The Victorian Government is proposing a sweeping reform of the “economic entitlement” provisions of the Victorian duties legislation. The result of the proposed changes would be to effectively bring to duty a common form of project funding and structuring used for residential developments in Victoria. Typically these transactions enable a residential developer to secure rights to develop land in Victoria (without taking any ownership in the underlying land) to deliver residential dwellings and to be paid a fee for providing that service.
Under the proposed changes, a residential developer will essentially be taken to have acquired an “economic entitlement” to the income, rents or profits derived from the development land irrespective of the level or type of fee they charge and will be imposed duty as if they have acquired ownership in the development land.
The current economic entitlement provisions were recently unsuccessfully tested by the Commissioner in a Supreme Court case, which led industry to take comfort that most common forms of residential development projects were not captured by the economic entitlement provisions and were not triggering a duty liability.
The proposed changes introduce a fundamental revision of the manner in which duty is imposed on project transactions of this nature. The economic entitlement provisions were first introduced in 2012 as an anti-avoidance measure to capture transactions where the economic benefit a person derives from a development of land was of a nature that equated to acquiring ownership rights in that land. The nature of the substantive revision of these rules that is now being proposed means that residential development transactions will as a rule be captured as dutiable irrespective of the level of economic benefit acquired and the nature and type of such economic benefit.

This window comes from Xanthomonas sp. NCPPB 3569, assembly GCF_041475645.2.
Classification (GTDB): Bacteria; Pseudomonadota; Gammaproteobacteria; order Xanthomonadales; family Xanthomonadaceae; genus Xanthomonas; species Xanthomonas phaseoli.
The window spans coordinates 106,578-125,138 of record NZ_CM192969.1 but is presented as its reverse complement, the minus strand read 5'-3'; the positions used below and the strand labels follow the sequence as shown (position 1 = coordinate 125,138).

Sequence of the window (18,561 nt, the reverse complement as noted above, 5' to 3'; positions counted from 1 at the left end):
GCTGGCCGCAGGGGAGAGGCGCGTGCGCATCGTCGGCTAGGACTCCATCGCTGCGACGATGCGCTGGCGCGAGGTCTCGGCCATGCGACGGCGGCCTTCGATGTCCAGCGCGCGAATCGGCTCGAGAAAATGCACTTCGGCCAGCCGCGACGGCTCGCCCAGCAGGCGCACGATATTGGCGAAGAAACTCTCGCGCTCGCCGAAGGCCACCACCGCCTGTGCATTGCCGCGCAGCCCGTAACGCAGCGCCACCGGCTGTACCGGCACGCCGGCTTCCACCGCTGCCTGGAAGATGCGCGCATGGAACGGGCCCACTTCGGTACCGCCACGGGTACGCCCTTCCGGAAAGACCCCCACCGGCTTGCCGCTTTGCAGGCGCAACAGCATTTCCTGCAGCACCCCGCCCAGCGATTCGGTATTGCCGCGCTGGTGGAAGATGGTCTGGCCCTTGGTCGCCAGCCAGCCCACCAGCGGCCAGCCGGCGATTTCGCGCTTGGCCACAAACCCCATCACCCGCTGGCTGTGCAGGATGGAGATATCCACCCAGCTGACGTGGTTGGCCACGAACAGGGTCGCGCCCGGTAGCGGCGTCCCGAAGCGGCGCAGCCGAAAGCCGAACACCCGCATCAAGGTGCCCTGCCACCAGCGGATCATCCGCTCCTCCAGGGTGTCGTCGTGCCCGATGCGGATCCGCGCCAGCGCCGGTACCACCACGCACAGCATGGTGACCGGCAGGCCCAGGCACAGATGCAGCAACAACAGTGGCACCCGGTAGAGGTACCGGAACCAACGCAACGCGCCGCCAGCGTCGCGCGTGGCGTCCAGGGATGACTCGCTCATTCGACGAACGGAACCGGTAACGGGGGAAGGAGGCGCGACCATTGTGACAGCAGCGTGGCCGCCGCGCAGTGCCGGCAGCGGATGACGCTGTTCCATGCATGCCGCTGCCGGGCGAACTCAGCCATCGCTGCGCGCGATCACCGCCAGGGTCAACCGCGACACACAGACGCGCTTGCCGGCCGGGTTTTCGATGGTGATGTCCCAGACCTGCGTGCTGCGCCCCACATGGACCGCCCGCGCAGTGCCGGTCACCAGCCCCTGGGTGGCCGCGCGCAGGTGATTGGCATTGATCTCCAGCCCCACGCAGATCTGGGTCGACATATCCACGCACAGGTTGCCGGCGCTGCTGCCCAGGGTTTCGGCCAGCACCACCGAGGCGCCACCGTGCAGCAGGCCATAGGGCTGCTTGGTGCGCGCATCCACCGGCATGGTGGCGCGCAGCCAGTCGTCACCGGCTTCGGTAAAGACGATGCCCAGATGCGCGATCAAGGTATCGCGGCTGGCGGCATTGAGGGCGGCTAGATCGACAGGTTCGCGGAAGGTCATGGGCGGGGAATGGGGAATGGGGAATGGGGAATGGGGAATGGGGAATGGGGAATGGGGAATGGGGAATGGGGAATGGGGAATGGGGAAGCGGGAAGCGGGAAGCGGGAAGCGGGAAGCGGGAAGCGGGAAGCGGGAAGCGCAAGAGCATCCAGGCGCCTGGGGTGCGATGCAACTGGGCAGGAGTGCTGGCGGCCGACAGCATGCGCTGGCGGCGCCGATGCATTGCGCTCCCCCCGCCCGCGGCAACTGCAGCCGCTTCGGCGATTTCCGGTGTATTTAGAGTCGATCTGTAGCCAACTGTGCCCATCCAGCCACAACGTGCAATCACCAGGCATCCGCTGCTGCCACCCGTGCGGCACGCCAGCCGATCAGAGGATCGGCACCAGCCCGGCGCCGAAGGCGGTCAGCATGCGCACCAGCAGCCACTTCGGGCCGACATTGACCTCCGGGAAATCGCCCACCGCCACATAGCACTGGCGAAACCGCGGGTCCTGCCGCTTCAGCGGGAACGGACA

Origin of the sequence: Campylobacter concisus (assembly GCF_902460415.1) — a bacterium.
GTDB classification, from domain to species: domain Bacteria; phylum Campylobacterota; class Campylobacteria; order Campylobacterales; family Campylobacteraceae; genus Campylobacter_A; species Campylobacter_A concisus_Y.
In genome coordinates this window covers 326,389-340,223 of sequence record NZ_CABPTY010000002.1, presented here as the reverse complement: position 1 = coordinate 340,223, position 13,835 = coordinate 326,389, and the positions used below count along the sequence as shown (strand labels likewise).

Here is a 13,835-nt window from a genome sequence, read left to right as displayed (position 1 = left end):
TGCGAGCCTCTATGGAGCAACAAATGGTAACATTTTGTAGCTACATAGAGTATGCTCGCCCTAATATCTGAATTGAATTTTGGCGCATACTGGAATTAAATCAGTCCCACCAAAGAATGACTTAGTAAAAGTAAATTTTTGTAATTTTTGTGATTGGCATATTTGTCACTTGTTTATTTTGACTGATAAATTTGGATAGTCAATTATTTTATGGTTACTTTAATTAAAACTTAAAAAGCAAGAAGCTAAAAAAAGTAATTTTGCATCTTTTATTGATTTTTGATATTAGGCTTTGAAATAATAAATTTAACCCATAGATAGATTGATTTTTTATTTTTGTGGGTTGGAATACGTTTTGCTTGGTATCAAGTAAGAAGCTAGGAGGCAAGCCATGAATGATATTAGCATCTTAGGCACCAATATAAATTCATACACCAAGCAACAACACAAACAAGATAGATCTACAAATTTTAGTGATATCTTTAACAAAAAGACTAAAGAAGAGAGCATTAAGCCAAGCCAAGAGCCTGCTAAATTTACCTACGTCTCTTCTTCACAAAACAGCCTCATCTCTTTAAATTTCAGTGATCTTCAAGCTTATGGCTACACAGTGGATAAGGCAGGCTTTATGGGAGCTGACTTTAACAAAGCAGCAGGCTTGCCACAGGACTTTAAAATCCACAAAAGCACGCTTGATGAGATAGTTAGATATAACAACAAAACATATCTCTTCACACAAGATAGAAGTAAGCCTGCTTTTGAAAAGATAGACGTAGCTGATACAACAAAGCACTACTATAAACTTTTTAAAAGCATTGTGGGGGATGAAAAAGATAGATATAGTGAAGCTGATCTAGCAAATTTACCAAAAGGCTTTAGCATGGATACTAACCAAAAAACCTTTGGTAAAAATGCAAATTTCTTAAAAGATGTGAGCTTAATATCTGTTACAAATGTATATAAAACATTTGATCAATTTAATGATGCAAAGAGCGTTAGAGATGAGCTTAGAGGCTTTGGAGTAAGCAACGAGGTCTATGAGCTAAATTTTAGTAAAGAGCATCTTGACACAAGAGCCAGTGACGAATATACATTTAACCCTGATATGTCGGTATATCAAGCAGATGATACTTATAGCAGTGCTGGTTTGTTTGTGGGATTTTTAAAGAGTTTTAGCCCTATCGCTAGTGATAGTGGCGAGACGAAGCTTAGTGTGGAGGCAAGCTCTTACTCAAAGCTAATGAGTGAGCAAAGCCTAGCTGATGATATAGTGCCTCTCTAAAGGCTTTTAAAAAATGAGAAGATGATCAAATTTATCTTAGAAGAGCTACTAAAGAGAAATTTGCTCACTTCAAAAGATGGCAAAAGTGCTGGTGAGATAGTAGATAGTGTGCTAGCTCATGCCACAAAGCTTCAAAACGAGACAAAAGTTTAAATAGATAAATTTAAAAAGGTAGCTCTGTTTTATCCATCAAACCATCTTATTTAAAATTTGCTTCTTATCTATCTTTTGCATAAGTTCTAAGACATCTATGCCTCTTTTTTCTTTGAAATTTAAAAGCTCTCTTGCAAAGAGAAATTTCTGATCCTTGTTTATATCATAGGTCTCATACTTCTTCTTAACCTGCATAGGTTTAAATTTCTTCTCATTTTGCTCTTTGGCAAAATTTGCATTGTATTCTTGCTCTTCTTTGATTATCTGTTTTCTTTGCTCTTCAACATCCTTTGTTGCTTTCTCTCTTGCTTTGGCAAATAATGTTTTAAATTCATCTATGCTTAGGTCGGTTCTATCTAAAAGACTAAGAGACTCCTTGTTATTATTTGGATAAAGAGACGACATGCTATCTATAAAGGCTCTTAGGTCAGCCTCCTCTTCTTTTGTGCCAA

The impact of such move of the economic entitlement provisions from being an anti-avoidance measure to a separate head of duty will inevitably mean that a myriad of unintended consequences could arise which would potentially capture much broader types of transactions as dutiable. Concerns have been expressed that all arrangements where a service fee or commission is charged for management or selling services are arguably captured under the broad drafting of the proposed legislation if it is passed in its current form.
The deeming nature of the provisions that disregard the level of the economic entitlement acquired potentially means that the duty imposition will have little or no correlation to the underlying economics of the transaction. A person generating a small success fee in a development transaction could somehow be deemed to have acquired the development land and be charged duty at the 5% land transfer rate.
The new proposed economic entitlement rules turn the economics of residential developments in Victoria on its head and are completely at odds to the rest of the country.
The property industry is rightly concerned that these changes will have deep ramifications for the manner in which the industry has been able to efficiently facilitate land developments in Victoria and unlocking of land supply. The final shape of the new duty regime remains to be seen after the Parliament’s consideration of the proposed legislation which is imminent.
Biljana Apostolova, Partner
Jeremy Smith, Partner
Biya Sun, Associate